from dmccunney:

> And sometimes it's correct advice.  The computer world changes with
> enormous rapidity, and one area where change is fastest is web
> browsing.  These days, the push is to support HTML5, and CSS3, with
> current JavaScript.  HTML5 is a big push because the <video> keyword
> makes it possible to embed video without using Flash.  You still need
> a codec to decode and display the video, but the codec is part of the
> browser, and not a third party plugin.  CSS3 offers major additional
> capabilities in determining how sites look in a manner separated from
> their content.  And *everybody* uses JavaScript now.
> It's why I don't even try to browse from DOS.  No current DOS browser
> comes anywhere close to the support for current web standards that is
> really needed, and none *will*.  It's likely not possible under DOS,
> and  no one will expend the considerable effort to implement what can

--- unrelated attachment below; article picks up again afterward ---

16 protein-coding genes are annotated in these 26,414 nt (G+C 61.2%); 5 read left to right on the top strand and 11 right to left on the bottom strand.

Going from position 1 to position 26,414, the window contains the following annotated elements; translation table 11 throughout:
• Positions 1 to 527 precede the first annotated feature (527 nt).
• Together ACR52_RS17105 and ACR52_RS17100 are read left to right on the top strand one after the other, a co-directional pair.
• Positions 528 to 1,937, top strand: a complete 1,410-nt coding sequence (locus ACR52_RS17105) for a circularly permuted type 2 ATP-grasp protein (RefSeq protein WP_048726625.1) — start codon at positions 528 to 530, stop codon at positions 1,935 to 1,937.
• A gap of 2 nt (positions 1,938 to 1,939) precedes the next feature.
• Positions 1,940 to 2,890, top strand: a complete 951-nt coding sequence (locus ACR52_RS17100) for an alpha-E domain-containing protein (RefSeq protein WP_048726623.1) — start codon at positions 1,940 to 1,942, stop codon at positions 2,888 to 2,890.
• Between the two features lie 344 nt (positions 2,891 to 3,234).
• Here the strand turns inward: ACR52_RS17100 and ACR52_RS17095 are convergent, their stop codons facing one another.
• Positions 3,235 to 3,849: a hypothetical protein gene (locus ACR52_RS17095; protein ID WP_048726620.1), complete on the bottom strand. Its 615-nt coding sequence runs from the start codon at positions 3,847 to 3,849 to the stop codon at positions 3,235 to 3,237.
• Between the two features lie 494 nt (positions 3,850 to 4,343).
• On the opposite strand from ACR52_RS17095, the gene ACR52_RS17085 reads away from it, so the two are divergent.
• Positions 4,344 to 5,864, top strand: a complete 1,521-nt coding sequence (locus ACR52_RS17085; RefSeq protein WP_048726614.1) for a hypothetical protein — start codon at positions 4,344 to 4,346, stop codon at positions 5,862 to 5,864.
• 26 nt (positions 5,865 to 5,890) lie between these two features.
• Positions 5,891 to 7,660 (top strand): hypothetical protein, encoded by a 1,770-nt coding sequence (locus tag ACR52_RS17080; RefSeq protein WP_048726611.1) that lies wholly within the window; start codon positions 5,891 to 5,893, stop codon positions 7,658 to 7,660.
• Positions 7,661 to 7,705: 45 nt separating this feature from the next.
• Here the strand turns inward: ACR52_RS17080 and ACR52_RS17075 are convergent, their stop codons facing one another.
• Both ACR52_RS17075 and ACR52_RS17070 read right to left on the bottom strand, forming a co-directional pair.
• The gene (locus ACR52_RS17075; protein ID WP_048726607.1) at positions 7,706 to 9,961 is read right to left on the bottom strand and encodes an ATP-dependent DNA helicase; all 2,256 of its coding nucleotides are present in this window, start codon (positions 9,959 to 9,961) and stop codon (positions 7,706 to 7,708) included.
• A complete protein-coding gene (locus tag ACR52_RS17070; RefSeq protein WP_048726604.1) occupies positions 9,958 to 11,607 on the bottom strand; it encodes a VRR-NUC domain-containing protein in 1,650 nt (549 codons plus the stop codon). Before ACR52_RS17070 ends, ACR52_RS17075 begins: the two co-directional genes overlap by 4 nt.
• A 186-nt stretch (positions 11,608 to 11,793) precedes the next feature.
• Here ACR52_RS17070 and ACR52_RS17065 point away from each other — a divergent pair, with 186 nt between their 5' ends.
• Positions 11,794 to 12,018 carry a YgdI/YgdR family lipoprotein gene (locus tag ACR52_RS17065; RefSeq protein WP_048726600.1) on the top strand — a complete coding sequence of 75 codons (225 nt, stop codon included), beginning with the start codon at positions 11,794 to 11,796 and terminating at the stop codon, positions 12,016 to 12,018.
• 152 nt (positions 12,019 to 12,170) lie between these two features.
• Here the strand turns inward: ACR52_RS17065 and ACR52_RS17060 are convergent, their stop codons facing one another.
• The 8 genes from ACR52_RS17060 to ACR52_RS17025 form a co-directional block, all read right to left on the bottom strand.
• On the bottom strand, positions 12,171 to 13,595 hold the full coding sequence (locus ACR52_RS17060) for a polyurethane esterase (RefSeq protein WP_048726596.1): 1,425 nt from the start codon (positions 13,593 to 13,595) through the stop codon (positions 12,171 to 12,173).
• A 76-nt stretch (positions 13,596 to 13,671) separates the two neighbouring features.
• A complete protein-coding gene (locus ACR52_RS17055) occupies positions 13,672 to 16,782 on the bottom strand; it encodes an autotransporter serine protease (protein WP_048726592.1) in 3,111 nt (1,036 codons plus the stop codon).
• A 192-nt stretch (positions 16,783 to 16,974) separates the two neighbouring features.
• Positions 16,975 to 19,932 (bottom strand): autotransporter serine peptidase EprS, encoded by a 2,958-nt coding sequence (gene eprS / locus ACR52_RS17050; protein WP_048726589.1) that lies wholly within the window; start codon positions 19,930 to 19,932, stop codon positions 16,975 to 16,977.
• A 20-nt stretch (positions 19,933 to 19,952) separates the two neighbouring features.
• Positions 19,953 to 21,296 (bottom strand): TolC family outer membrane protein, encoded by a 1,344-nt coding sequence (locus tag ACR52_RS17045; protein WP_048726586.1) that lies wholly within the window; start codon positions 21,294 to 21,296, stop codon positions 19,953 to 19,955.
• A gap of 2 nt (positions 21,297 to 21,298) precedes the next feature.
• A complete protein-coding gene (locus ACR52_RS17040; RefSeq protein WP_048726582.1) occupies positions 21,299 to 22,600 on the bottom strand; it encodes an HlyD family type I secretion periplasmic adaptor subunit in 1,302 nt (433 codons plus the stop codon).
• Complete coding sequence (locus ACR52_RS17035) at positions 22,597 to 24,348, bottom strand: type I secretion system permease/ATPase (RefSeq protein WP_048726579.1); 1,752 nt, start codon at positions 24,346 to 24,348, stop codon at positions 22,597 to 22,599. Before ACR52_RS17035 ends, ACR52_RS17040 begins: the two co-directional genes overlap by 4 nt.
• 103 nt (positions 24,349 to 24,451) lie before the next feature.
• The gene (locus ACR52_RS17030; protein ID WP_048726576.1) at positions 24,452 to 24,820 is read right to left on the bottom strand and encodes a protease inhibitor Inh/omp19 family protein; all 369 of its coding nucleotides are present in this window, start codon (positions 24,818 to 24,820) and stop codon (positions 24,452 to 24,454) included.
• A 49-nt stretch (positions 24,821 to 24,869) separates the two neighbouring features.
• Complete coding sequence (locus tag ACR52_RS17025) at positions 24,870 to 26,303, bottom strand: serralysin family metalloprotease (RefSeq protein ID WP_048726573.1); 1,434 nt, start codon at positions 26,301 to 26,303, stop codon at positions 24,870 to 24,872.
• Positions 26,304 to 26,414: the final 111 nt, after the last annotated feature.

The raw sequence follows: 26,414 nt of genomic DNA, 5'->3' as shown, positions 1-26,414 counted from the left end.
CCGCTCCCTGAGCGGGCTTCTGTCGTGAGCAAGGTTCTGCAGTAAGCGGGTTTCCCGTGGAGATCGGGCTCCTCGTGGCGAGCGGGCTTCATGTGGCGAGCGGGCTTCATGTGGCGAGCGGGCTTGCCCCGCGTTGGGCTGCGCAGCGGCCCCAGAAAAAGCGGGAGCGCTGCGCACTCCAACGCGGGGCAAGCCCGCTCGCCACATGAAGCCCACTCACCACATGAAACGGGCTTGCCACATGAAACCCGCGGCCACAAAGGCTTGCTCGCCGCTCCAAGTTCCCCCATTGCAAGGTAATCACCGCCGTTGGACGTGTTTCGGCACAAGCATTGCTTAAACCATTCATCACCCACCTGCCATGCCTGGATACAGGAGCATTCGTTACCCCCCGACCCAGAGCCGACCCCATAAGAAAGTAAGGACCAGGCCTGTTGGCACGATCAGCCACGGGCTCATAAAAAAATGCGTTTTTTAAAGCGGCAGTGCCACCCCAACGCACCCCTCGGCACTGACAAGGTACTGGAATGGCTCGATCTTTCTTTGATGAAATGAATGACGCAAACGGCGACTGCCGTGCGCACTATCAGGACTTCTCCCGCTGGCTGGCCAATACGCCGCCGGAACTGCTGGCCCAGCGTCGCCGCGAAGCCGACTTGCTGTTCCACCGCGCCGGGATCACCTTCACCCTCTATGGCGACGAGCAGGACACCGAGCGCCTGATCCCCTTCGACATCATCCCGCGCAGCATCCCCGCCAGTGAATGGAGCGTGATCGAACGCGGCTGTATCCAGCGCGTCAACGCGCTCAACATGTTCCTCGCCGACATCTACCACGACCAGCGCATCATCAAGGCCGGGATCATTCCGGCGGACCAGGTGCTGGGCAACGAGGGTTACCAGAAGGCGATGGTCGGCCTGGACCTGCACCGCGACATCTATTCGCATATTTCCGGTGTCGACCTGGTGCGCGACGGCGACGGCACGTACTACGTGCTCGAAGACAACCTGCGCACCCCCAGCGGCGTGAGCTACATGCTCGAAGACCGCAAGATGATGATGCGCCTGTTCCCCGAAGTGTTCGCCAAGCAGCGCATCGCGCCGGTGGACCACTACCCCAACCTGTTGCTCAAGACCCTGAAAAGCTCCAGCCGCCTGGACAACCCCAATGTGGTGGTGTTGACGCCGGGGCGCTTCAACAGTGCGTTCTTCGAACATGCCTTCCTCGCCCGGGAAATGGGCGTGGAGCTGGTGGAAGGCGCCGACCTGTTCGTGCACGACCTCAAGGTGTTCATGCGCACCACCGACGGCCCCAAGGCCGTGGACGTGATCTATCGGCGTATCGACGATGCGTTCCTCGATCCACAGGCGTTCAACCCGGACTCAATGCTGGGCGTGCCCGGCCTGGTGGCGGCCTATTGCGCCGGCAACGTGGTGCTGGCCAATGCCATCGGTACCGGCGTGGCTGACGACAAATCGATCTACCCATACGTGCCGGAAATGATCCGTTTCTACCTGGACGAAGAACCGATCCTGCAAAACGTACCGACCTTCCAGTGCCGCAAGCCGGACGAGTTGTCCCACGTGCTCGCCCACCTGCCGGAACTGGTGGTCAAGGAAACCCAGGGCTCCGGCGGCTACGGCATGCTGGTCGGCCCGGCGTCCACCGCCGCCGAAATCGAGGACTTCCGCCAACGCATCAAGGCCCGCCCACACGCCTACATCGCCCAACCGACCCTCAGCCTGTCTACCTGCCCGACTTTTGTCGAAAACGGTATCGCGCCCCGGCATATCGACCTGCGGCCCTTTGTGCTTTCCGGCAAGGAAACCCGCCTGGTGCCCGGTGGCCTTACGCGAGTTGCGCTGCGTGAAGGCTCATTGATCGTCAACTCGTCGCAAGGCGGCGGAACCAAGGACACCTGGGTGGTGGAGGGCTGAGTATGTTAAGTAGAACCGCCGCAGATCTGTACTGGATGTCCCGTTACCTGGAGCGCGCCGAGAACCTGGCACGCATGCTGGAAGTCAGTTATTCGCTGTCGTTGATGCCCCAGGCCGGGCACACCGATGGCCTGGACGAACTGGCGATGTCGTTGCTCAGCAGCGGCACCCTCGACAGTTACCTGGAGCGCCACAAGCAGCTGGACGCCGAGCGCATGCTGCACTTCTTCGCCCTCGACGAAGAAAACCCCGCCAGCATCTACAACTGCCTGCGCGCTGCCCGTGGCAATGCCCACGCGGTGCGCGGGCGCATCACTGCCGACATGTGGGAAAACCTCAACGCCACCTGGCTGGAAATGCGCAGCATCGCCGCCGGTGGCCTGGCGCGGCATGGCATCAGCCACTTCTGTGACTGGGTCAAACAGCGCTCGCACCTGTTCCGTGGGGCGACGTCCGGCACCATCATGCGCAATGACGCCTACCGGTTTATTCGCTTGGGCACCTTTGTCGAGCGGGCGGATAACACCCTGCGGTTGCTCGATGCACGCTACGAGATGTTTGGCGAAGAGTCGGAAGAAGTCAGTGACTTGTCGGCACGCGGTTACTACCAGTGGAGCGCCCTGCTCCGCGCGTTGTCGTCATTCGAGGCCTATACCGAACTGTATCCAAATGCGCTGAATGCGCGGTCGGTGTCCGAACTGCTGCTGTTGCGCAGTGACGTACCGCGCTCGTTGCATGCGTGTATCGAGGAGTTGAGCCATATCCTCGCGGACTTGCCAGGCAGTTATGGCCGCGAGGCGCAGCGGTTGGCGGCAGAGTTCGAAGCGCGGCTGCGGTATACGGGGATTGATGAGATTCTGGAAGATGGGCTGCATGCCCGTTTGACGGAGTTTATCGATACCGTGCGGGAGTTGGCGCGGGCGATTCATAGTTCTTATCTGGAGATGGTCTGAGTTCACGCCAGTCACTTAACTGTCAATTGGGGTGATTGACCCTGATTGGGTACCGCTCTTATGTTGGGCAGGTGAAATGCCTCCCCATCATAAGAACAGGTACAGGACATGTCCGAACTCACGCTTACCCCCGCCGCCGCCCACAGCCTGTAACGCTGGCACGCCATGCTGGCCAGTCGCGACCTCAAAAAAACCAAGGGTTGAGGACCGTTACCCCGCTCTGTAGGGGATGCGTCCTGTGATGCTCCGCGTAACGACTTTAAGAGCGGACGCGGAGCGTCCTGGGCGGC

> be done under DOS because there's no money in it.  People who can do
> that sort of thing expect to be paid for it, and who will do so?

I browsed  just for curiosity.  Last released version 
of DOS port of lynx was 2.8.5rel.1, date 18 April 2004.

Last line of this web page read:
This page last updated 2 November 2006. 

I also tried : looked like the same old stuff from 

I checked : latest Arachne is v1.97, dating to Mar 04, 2013.

I think it might be possible to produce a DOS web browser with support for 
current web standards, but would not be worthwhile on an OS that distinguishes 
between conventional, extended and expanded memory.

Writing a web browser is more efficient in Linux, FreeBSD, NetBSD and Haiku not 
to mention Windows and Mac, and not many people would be interested in 
web-browsing from DOS.

At this stage, my interest in browsing from DOS would be mainly to see if it 
works on simpler sites, naturally not including any kind of online commerce.


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